The Fire of the Gods


My thanks to Chuck Wendig for this week’s prompt.  The goal?  Write a story (under 1,000 words) with the title “The Fire of the Gods”.  Here’s my submission (983 words).

The Fire of the Gods


Rachel’s mother always said that her father’s words were filled with the fire of the gods.


Rachel thought her mother was full of it.


She hadn’t always – in fact, when she was younger, she had listened raptly to every word he spoke.  She would run her hands through his silky hair as he read to her: he had a way unlike no other of making stories come alive.  As she would drift off to sleep, she used to wish that the stories would never cease.


Now all she wanted was for him to shut up.


As she grew older, she began to realize that her father’s words weren’t filled with fire, but with venom, spitting at anyone that dared cross him.  At ten she kept quiet, hoping not to provoke him.  At thirteen, she deliberately avoided him.  At sixteen, she began talking back, hoping to convince him that the young men that wandered the streets late at night weren’t out to steal them blind or kill them all.


Of course, he didn’t listen, and when discipline didn’t work he disowned her.  Now all that she could do was wander those very same streets, trying to scrounge together enough money to eat.


Not that she minded: anything was preferable to being back under his roof.




Rachel’s father’s words were filled with the fire of the gods.


Ethan hadn’t heard them himself, but all the men and most of the women had said something similar over the course of his life.  The elves idolized him and obeyed without question, turning viciously against anyone who dared cross him.  Over the last twenty years they had evicted many from the town: only a few humans were left and they kept their heads down as they scraped a living out of what they could grow in small rooftop gardens.


He was more interested in the daughter than the man.  Ethan had known her all his life, albeit from a distance.  She had never even looked his way, although it would have been difficult to see him in the brush or shadows he always hid in.  Of course, it had always been a wasted cause: he would never be allowed to speak with her.


It broke his heart to acknowledge that Rachel always looked sad.  He couldn’t remember ever seeing her smile, which was a pity, because she probably had a beautiful smile.  All he had ever wanted was to see it.




Daniel’s words filled the square with the fire of the gods.


He could see it, in the faces staring up at him.  He could sense it, in the energy of the crowd.  He could taste it as it flowed in burning waves off his tongue.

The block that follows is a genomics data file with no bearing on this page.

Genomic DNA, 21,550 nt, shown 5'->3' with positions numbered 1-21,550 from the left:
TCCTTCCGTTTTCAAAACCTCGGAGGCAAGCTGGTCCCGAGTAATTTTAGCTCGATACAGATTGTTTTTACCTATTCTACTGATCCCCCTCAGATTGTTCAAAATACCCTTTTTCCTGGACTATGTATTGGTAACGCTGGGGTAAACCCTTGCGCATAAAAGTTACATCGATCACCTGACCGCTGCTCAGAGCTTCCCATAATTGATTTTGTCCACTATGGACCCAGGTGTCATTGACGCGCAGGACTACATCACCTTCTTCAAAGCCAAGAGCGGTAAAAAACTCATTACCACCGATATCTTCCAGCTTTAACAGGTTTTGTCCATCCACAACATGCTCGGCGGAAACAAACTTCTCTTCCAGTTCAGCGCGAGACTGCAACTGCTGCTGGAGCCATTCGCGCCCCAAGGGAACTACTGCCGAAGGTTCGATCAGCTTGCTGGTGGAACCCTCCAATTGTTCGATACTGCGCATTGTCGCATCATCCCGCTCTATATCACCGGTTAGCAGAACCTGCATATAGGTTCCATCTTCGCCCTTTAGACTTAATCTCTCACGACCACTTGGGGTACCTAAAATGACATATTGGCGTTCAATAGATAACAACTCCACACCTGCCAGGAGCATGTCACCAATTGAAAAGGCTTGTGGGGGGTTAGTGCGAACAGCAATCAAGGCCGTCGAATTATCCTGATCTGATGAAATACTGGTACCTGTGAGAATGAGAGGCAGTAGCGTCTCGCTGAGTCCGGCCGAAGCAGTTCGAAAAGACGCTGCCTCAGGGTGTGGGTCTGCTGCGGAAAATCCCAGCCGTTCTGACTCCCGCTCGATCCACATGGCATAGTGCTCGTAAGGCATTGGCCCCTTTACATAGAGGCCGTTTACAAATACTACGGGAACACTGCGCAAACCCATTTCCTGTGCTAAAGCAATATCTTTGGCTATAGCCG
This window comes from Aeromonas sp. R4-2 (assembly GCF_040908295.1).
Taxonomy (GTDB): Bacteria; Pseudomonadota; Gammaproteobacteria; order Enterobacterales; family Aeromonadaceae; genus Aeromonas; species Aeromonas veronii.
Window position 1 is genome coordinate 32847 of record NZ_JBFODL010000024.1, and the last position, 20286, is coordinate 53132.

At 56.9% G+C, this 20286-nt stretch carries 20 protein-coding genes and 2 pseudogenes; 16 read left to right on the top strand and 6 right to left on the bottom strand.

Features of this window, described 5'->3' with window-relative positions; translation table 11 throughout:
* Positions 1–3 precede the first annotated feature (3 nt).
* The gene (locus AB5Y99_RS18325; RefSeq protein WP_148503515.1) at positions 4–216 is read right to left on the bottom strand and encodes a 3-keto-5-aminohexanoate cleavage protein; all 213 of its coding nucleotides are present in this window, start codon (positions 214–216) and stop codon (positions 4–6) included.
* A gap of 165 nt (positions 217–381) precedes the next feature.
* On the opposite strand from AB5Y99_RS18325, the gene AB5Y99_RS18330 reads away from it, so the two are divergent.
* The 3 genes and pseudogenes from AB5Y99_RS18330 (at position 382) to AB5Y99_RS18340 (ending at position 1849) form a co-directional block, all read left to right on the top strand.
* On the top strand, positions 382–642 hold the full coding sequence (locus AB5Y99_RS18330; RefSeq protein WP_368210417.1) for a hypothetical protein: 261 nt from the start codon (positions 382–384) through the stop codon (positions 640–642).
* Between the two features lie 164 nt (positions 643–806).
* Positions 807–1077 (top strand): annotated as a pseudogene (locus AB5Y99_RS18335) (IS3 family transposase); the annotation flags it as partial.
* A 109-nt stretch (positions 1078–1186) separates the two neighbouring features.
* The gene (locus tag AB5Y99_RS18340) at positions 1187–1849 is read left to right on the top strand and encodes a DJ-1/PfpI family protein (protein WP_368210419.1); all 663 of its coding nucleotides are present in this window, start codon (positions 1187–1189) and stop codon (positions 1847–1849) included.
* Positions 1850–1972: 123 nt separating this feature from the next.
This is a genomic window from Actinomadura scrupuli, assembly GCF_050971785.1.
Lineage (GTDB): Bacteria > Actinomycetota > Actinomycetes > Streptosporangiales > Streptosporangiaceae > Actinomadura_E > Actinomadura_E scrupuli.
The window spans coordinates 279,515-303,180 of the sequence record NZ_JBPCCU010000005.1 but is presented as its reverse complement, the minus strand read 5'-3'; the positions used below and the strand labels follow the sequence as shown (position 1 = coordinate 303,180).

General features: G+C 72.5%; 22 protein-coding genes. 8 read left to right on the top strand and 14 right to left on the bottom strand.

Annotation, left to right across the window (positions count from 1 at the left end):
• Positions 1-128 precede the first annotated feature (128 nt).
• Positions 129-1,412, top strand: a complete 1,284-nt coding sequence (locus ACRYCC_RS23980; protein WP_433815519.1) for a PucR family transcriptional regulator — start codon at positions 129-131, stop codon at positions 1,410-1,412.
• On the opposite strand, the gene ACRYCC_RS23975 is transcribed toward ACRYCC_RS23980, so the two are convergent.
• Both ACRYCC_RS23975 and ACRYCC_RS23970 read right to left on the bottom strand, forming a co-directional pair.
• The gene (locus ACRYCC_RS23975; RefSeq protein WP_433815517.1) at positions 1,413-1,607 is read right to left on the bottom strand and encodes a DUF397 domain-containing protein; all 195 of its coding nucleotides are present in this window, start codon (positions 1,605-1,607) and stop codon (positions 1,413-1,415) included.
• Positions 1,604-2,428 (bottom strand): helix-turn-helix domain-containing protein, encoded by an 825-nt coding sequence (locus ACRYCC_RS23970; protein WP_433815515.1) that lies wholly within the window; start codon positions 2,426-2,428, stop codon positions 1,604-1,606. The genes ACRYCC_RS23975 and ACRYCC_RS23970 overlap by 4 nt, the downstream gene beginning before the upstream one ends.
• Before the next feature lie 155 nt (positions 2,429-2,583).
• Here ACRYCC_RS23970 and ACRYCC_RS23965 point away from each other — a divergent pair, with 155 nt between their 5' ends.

The humans had to leave his town; them and their filth.  “They have leveled the forest and polluted the water.  They have ruined the soil and sullied the meadows.  They make our children sick and our animals barren.”  He could see the crowd nodding with every beat of his speech.  He had them in his grip now.


“And when they grow tired of destroying our land, they come after us.  They steal from our women when their backs are turned.  They prey on our sons and turn them against us.  They kidnap our daughters for their own sick pleasures, returning them to us alive and broken, if at all.


“It is time for this travesty to end!  It is time for us to take back the land that is ours!  It is time we stood for what is right!  Are you with me?”


The square filled with the passionate yells of dozens of men, hefting axes and swords high into the air.  Daniel smiled as the noise died.  “Then, my friends, we should – ”


“I’m not.”  A single voice, uncertain but powerful, rang through the near-silent square.


The words died on Daniel’s lips.  “Rachel?”


Her clothes were tattered and her face was dirty, but she held her head high and looked him in the eyes when she spoke.  “Are you surprised to see me, Father?”


He turned his back on her.  “You’re dead to me.”


“You didn’t say that last week.”  She said to his back.  “Or the week before that, or the week before that.  It’s funny how I’m conveniently not dead when you need a warm body to care for your soul.  Or is it only your cock that I’m caring for every Friday?”


The crowd gasped.  Daniel stared fiercely at the stage, barely cognizant of the figure slowly creeping through the crowd as he willed the words to return to him.


“Why can’t you admit it, Father?  Are you ashamed of yourself?  You didn’t seem ashamed when I was thirteen.  Or ten.  You certainly weren’t ashamed when I was six, were you?  It was all a game to you then.”


He shook his head and opened his mouth to speak, but no words came.


“Or are you simply too afraid to admit that you’re no better than the men you demonize?  Good, kind men, who want nothing but a peaceful life?”


He remained mute as he stared at her, mouth slack.


She sighed.  “You disgust me.”


“Rachel, I…”


The end of the sentence never came.  The words left him for good as he gasped one last time, bending over the hilt of the dagger that was buried in his stomach.  Pain radiated from it to his chest and the air swirled with tiny dots of light as he gasped for air.


A shadow had come from the crowd for him.


He fell to the stage, struggling to focus his vision on the face of his once beloved daughter.


“I know you.”  He heard her say.  “You used to play on the other side of the park.”


“I was too afraid to say hello.  I’m Ethan.”


And as his eyes closed, Daniel thought he saw his daughter smile.


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4 Responses to The Fire of the Gods

  1. @NAzurewater says:

    I wrote a short story in half an hour! “The Fire of the Gods”. Check it out here:

  2. I hope she finds happiness with that boy.

  3. Wow! Didn’t see that coming. Good story!

  4. Courtney says:

    A bit disturbing… but I really liked it! Especially the way it developed- it had an unusual rhythm.

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